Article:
Not really a disease, but the result of a surface saprophyte taking up residence on the turfgrass leaf blade. Saprophytes feed only on decaying mater and not living mater such as a leaf blade. The slime mold actually lives on the decaying matter in and on the soil. Sometimes, they use the grass blade to support their reproductive structures. When these reproductive structures become too massive, some damage may to the grass blade may happen in some instances.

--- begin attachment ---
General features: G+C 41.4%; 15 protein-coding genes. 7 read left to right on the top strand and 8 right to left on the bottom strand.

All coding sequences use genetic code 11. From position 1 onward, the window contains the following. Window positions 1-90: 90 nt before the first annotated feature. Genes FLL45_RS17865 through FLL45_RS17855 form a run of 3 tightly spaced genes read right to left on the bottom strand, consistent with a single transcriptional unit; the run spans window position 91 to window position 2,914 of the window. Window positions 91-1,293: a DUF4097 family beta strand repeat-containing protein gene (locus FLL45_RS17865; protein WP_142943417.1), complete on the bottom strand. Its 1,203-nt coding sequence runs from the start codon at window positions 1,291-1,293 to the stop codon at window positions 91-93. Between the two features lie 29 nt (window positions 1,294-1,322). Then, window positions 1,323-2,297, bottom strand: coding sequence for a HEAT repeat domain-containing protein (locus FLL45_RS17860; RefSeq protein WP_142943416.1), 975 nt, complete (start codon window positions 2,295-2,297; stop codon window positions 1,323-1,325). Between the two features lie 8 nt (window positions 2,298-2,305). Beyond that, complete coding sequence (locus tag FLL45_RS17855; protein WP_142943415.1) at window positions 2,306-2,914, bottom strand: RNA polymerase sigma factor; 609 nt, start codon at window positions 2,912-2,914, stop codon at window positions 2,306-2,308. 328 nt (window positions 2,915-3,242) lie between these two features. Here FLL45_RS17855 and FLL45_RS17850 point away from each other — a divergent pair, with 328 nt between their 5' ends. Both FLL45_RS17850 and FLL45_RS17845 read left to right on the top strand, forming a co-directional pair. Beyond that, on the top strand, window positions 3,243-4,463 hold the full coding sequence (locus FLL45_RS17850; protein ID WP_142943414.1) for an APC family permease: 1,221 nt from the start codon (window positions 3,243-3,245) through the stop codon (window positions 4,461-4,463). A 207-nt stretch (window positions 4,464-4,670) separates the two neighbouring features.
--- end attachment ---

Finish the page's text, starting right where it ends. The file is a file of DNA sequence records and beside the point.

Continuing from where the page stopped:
The slime mold fungi initially is seen as a creamy white to greasy black, slimy growth. In time this growth will change to an ashy to bluish gray appearance that is somewhat powdery to the touch.
There is no chemical control of the slime molds. Time is the best cure. They can also be removed through the blast of a garden hose, mowing, brushing or raking will reduce the slime mold populations.